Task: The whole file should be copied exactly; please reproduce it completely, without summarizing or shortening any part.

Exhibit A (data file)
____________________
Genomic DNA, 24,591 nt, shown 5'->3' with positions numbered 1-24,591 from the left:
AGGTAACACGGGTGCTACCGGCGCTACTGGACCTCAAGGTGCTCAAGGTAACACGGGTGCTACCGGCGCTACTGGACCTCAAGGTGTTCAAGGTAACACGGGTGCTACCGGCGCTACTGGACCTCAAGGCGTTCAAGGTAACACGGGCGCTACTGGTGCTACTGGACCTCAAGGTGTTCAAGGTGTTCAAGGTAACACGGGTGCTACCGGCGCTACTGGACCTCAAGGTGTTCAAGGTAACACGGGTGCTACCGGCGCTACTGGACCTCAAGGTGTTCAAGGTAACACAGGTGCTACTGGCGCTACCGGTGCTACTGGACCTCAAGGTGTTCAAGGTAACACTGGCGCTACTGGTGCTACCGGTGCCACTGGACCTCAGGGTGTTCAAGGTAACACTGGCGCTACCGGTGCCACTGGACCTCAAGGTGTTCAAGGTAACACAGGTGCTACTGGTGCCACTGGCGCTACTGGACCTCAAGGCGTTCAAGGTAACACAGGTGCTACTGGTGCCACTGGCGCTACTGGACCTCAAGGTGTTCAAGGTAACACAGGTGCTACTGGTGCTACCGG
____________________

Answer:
Genomic DNA, 24,591 nt, shown 5'->3' with positions numbered 1-24,591 from the left:
AGGTAACACGGGTGCTACCGGCGCTACTGGACCTCAAGGTGCTCAAGGTAACACGGGTGCTACCGGCGCTACTGGACCTCAAGGTGTTCAAGGTAACACGGGTGCTACCGGCGCTACTGGACCTCAAGGCGTTCAAGGTAACACGGGCGCTACTGGTGCTACTGGACCTCAAGGTGTTCAAGGTGTTCAAGGTAACACGGGTGCTACCGGCGCTACTGGACCTCAAGGTGTTCAAGGTAACACGGGTGCTACCGGCGCTACTGGACCTCAAGGTGTTCAAGGTAACACAGGTGCTACTGGCGCTACCGGTGCTACTGGACCTCAAGGTGTTCAAGGTAACACTGGCGCTACTGGTGCTACCGGTGCCACTGGACCTCAGGGTGTTCAAGGTAACACTGGCGCTACCGGTGCCACTGGACCTCAAGGTGTTCAAGGTAACACAGGTGCTACTGGTGCCACTGGCGCTACTGGACCTCAAGGCGTTCAAGGTAACACAGGTGCTACTGGTGCCACTGGCGCTACTGGACCTCAAGGTGTTCAAGGTAACACAGGTGCTACTGGTGCTACCGG